Alcohol use disorder (AUD) is a type of substance use problem characterized by a person’s inability to control or culminate alcohol use despite knowing its adverse occupational, social and health consequences.
AUD refers to a set of conditions including alcohol addiction, alcohol use, alcohol dependence, and the conversational term, alcoholism. Many people are not aware that AUD is a brain disorder, characterized by lasting changes in the brain caused due to alcohol misuse.
People suffering from AUD of any severity can achieve and maintain recovery through evidence-based treatments, including behavioral therapies (such as cognitive behavior therapy (CBT)), medications, and/or mutual-support groups.
Medications – Three medications are widely recommended to stop or reduce alcohol use as well to prevent relapse:
All these medications are non-addictive and can be used alone or in combination with behavioral treatments (such as CBT) or mutual-support groups to treat alcohol addiction. However, medications combined with behavioral therapy and counselling has proved to help a person stay sober longer.
Behavioral Treatments – Behavioral treatments or alcohol counselling aims at altering drinking behavior and pattern through positive affirmations. During behavioral counselling, mental health experts try to equip the patient with skills needed to curb, manage, and reduce the urge to drink.
Patients are also trained to build amicable social support system and learn avoiding the triggers that might cause relapse. Some effective behavioral treatments include cognitive–behavioral therapy (CBT), motivational enhancement therapy, brief interventions, and marital and family counseling.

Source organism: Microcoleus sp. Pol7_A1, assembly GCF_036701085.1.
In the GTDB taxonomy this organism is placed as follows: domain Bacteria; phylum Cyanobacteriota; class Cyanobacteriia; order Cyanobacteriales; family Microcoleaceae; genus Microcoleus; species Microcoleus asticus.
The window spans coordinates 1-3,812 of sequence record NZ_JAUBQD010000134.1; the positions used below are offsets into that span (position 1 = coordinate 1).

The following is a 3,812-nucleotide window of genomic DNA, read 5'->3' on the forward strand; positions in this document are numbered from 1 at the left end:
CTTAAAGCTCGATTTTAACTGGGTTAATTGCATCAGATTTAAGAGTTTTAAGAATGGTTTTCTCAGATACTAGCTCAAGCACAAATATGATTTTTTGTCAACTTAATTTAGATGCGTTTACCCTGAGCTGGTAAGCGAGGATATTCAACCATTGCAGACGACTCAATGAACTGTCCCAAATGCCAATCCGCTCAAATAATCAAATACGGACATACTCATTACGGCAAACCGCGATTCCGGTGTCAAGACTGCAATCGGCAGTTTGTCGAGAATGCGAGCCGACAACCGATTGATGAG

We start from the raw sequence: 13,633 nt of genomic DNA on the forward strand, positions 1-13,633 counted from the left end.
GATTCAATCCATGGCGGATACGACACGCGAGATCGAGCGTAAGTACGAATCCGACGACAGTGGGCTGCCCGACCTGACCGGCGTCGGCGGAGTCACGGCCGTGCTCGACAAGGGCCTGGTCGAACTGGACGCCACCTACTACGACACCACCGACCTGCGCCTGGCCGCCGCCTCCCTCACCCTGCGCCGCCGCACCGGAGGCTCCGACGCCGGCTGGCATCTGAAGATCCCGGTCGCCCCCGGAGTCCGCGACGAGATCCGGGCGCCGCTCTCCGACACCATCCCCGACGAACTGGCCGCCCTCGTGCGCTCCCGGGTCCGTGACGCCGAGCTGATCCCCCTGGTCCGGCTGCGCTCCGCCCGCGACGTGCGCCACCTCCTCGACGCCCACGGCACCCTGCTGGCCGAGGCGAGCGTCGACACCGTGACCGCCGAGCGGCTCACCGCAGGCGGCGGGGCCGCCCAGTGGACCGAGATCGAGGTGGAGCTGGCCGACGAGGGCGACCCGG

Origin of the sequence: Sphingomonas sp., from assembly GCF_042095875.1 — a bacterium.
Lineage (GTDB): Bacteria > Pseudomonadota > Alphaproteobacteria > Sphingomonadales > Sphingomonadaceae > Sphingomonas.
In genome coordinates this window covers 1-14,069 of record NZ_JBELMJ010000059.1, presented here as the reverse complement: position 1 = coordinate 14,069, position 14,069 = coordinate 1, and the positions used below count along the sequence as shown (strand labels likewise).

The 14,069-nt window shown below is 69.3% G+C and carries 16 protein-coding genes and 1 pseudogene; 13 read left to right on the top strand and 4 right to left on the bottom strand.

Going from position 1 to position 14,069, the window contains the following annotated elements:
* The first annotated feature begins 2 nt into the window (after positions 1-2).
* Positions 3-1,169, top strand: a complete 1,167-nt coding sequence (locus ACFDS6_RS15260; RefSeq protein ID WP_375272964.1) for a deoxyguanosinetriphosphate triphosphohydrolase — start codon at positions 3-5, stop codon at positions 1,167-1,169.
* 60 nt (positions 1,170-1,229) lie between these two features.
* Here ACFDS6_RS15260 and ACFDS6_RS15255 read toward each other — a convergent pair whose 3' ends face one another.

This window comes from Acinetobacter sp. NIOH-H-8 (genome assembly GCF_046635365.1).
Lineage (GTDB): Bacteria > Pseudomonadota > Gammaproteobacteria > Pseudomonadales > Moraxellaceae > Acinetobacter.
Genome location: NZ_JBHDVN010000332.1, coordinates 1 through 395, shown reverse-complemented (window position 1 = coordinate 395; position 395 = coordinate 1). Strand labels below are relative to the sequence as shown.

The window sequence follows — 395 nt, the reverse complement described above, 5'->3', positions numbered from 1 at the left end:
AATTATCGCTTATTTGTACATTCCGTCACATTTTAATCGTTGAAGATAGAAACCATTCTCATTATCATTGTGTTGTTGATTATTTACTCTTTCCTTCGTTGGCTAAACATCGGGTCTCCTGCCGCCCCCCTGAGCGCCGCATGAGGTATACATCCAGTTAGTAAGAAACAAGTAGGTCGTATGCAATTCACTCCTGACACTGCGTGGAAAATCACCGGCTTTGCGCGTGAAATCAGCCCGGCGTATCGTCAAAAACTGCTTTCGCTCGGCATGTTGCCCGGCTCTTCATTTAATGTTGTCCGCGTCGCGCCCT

Mutual-Support Groups – Peer support can also help people overcome their alcohol-related problems. Meeting and conversing with people with a similar situation help see the problem in new light. Additionally, interacting with people who have successfully attained sobriety helps them realize that they are not alone and boost the patient’s confidence. Mutual support groups, in combination with treatment led by health professionals, can act as an effective added layer of support.
A major part of people’s risk of developing AUD is attributed to three important factors
Additionally, other factors contributing to AUD include:
To diagnosis AUD, an addiction treatment specialist may ask about the patient’s lifestyle and drinking pattern in the past year. Some questions that the addiction treatment expert might ask include:
In the case of an AUD, seeking early help is crucial to ensure that organs do not face irreparable damage. Seeking timely treatment ensures early arrest of the disorder with remedial interventions.
AUD can be difficult to recognize as alcohol is a major part of parties, get-togethers, social gatherings, and a way to have fun. Owing to its wide acceptance as a social drink it can be challenging to differentiate between a person who merely likes to unwind with a couple of drinks after a long day and a person who has a real problem.
However, if any of the following symptoms are noticed, the person may be developing or may have developed a dependence on alcohol.
If you or a loved one is struggling with alcohol addiction or dependence, call our 24×7 Alcohol Addiction Treatment helpline 9289086193 to seek effective treatment interventions for problems related to alcohol use.